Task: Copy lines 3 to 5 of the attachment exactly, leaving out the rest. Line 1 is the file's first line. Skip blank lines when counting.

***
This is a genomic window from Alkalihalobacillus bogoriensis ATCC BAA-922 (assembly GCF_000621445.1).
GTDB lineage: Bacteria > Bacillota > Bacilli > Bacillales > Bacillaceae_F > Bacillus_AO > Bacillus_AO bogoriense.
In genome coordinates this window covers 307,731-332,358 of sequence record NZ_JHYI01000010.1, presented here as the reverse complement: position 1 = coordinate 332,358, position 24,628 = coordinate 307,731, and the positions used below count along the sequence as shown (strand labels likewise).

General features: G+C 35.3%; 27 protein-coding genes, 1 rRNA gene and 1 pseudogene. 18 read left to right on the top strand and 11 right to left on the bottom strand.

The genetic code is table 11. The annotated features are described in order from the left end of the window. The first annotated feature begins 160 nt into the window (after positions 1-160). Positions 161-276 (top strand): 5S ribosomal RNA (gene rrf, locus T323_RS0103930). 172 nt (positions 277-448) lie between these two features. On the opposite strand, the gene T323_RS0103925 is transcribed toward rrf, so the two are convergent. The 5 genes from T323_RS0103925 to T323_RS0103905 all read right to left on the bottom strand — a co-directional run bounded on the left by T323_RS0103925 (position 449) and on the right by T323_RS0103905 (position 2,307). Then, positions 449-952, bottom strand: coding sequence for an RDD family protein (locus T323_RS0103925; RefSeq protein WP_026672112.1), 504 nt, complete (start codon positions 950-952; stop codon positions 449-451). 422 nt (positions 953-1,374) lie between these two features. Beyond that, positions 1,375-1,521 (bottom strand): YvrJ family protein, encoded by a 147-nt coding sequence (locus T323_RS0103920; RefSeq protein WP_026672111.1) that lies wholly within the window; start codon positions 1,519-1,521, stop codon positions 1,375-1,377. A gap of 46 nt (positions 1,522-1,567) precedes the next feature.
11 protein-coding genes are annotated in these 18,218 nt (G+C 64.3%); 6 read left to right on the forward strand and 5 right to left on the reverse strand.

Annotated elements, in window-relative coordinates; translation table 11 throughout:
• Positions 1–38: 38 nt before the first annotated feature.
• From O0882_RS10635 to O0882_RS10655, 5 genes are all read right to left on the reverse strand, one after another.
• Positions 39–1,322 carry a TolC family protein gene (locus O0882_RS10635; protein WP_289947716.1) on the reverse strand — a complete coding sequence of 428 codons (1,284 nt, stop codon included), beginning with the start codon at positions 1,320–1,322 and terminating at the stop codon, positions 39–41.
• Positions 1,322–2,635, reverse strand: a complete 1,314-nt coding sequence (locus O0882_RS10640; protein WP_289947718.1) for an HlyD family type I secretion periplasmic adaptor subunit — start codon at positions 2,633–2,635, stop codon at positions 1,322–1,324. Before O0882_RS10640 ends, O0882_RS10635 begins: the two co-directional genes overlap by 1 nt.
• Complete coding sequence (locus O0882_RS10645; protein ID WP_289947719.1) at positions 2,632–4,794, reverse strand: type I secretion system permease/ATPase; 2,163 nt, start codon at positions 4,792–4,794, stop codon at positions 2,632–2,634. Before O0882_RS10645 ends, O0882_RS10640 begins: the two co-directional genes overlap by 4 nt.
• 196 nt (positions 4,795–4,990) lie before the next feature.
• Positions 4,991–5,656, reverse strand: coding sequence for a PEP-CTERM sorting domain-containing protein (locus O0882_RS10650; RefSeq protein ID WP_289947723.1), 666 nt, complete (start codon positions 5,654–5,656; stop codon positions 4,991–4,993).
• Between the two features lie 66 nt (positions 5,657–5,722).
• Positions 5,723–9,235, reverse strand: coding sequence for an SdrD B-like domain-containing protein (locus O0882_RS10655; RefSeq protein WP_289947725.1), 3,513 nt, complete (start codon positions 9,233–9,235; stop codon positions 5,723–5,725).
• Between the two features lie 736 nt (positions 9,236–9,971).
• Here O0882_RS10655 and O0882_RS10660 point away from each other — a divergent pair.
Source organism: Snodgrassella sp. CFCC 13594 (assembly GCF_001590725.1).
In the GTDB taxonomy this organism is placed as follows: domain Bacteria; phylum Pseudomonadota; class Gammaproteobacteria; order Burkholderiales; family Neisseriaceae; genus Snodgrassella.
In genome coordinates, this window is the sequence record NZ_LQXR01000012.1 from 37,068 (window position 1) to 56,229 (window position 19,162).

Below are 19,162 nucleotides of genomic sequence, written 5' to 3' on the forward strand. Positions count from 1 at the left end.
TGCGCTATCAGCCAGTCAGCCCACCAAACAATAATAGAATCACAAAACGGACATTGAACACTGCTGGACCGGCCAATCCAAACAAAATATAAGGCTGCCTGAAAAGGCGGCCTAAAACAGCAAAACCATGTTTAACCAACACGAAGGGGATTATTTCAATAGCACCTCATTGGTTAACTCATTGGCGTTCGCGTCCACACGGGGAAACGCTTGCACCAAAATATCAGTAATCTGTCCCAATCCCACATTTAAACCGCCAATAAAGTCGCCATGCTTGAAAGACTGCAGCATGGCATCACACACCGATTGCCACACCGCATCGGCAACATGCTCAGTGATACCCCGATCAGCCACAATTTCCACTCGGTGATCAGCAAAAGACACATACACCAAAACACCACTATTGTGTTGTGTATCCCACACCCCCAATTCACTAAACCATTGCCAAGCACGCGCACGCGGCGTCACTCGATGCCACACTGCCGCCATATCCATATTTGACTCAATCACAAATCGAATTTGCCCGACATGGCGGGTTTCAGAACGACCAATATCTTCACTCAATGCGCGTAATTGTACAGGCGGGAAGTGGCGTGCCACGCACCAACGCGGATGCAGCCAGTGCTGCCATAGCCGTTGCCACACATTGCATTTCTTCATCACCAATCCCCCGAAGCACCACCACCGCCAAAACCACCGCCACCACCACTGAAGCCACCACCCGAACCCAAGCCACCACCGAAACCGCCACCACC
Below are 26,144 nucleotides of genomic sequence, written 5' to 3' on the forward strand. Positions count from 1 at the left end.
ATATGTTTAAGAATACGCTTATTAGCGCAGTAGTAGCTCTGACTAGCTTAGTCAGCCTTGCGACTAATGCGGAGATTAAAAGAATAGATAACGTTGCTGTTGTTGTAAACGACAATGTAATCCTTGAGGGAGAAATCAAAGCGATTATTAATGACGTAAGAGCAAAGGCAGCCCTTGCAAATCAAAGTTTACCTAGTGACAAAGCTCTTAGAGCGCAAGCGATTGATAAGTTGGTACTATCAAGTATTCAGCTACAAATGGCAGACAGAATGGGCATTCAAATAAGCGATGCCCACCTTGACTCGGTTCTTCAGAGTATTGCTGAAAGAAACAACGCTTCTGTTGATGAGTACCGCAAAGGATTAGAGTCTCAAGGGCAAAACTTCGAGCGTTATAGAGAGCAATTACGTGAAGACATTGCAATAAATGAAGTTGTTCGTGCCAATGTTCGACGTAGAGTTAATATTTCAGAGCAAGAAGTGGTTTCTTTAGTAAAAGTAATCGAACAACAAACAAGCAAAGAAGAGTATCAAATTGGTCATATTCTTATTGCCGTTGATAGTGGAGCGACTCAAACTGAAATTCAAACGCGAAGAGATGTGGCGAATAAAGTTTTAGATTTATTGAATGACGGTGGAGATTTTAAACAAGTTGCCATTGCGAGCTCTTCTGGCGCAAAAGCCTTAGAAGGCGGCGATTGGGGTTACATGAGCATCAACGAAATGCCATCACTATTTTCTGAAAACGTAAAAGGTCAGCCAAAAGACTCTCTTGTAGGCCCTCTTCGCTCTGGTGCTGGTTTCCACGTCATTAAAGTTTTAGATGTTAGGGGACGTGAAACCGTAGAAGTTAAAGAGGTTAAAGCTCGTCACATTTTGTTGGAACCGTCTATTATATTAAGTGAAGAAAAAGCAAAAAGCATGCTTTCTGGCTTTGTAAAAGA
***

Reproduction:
In genome coordinates this window covers 307,731-332,358 of sequence record NZ_JHYI01000010.1, presented here as the reverse complement: position 1 = coordinate 332,358, position 24,628 = coordinate 307,731, and the positions used below count along the sequence as shown (strand labels likewise).

General features: G+C 35.3%; 27 protein-coding genes, 1 rRNA gene and 1 pseudogene. 18 read left to right on the top strand and 11 right to left on the bottom strand.

The genetic code is table 11. The annotated features are described in order from the left end of the window. The first annotated feature begins 160 nt into the window (after positions 1-160). Positions 161-276 (top strand): 5S ribosomal RNA (gene rrf, locus T323_RS0103930). 172 nt (positions 277-448) lie between these two features. On the opposite strand, the gene T323_RS0103925 is transcribed toward rrf, so the two are convergent. The 5 genes from T323_RS0103925 to T323_RS0103905 all read right to left on the bottom strand — a co-directional run bounded on the left by T323_RS0103925 (position 449) and on the right by T323_RS0103905 (position 2,307). Then, positions 449-952, bottom strand: coding sequence for an RDD family protein (locus T323_RS0103925; RefSeq protein WP_026672112.1), 504 nt, complete (start codon positions 950-952; stop codon positions 449-451). 422 nt (positions 953-1,374) lie between these two features. Beyond that, positions 1,375-1,521 (bottom strand): YvrJ family protein, encoded by a 147-nt coding sequence (locus T323_RS0103920; RefSeq protein WP_026672111.1) that lies wholly within the window; start codon positions 1,519-1,521, stop codon positions 1,375-1,377. A gap of 46 nt (positions 1,522-1,567) precedes the next feature.